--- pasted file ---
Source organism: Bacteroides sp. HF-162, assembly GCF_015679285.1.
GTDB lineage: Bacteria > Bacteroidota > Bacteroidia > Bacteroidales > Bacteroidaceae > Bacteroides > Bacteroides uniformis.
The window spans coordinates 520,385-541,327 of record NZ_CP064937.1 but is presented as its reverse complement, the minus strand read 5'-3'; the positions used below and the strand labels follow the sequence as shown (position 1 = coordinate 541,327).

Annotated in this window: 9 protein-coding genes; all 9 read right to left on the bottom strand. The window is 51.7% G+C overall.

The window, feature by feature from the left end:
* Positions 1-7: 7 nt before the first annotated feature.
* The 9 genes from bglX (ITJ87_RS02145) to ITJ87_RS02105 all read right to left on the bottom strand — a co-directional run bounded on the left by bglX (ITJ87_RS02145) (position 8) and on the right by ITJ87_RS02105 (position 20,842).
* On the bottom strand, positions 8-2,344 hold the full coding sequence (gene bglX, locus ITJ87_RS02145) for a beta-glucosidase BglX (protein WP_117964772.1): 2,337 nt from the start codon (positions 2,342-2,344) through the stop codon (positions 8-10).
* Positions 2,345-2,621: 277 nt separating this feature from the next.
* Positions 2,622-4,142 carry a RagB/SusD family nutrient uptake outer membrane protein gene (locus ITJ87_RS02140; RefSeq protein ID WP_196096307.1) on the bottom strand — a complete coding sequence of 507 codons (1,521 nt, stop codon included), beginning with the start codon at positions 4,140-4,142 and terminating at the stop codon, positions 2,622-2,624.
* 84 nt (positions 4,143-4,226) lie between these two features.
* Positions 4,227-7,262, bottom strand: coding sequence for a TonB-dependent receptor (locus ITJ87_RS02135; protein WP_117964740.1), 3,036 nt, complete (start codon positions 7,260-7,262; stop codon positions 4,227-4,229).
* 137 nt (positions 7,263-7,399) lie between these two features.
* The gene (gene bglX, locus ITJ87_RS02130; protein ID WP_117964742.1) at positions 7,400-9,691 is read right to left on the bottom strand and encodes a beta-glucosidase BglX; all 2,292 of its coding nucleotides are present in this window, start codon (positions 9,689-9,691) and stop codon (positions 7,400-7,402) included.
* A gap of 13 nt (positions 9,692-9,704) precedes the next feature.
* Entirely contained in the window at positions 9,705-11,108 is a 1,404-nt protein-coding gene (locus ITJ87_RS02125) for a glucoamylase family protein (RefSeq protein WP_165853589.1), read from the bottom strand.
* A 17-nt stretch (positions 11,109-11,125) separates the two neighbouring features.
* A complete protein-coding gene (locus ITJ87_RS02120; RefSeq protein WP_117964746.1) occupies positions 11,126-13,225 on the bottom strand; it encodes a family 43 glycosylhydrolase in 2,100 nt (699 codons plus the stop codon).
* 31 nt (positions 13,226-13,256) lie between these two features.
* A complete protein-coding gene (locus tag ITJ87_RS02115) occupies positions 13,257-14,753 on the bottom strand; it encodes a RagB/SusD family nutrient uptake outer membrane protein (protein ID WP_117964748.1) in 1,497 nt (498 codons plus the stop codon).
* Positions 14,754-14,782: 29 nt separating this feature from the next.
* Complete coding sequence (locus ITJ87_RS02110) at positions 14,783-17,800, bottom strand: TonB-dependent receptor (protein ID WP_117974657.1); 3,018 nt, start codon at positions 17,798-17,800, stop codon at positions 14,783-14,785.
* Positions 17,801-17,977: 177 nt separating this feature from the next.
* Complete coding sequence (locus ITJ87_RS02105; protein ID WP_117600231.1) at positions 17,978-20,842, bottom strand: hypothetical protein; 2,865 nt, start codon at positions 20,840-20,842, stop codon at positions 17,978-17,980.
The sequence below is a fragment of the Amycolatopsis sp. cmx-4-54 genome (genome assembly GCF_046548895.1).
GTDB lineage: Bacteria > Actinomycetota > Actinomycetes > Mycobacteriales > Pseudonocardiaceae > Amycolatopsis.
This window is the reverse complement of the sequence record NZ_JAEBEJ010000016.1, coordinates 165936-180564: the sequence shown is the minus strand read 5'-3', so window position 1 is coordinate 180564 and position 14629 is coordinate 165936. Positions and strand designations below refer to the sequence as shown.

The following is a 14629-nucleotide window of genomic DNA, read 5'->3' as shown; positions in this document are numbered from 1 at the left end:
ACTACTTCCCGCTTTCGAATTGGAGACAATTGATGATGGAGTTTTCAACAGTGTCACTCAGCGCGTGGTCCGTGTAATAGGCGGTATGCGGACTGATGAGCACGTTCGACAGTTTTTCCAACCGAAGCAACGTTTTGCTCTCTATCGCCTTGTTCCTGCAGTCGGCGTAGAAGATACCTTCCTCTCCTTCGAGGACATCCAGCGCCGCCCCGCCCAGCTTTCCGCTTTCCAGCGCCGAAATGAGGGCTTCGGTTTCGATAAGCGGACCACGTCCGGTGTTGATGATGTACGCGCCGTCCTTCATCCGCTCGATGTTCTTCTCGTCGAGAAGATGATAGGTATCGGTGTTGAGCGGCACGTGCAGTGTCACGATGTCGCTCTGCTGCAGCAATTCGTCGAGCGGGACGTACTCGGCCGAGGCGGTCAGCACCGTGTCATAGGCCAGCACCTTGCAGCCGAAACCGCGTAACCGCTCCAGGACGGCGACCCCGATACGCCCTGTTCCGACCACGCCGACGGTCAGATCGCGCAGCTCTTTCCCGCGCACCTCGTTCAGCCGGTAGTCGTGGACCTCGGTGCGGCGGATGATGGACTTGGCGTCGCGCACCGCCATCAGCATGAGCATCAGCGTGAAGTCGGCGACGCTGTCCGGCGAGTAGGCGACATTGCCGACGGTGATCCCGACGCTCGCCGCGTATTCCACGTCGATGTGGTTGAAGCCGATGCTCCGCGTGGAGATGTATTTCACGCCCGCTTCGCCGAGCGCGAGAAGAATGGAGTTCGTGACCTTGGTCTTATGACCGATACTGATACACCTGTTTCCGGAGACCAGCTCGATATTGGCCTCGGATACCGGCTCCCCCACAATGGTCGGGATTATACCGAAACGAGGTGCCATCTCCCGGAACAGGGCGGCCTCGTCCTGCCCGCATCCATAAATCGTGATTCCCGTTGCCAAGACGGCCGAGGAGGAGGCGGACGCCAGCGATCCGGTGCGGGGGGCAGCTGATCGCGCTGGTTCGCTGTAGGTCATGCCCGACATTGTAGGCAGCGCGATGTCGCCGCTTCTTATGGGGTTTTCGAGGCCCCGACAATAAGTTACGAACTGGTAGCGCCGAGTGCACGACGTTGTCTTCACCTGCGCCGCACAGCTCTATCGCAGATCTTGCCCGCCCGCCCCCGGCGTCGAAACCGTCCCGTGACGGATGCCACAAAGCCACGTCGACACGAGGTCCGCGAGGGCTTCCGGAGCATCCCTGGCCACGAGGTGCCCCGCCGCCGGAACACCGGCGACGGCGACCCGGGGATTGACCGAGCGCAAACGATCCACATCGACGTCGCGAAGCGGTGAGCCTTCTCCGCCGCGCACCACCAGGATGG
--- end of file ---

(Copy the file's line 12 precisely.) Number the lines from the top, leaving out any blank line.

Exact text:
* Positions 4,227-7,262, bottom strand: coding sequence for a TonB-dependent receptor (locus ITJ87_RS02135; protein WP_117964740.1), 3,036 nt, complete (start codon positions 7,260-7,262; stop codon positions 4,227-4,229).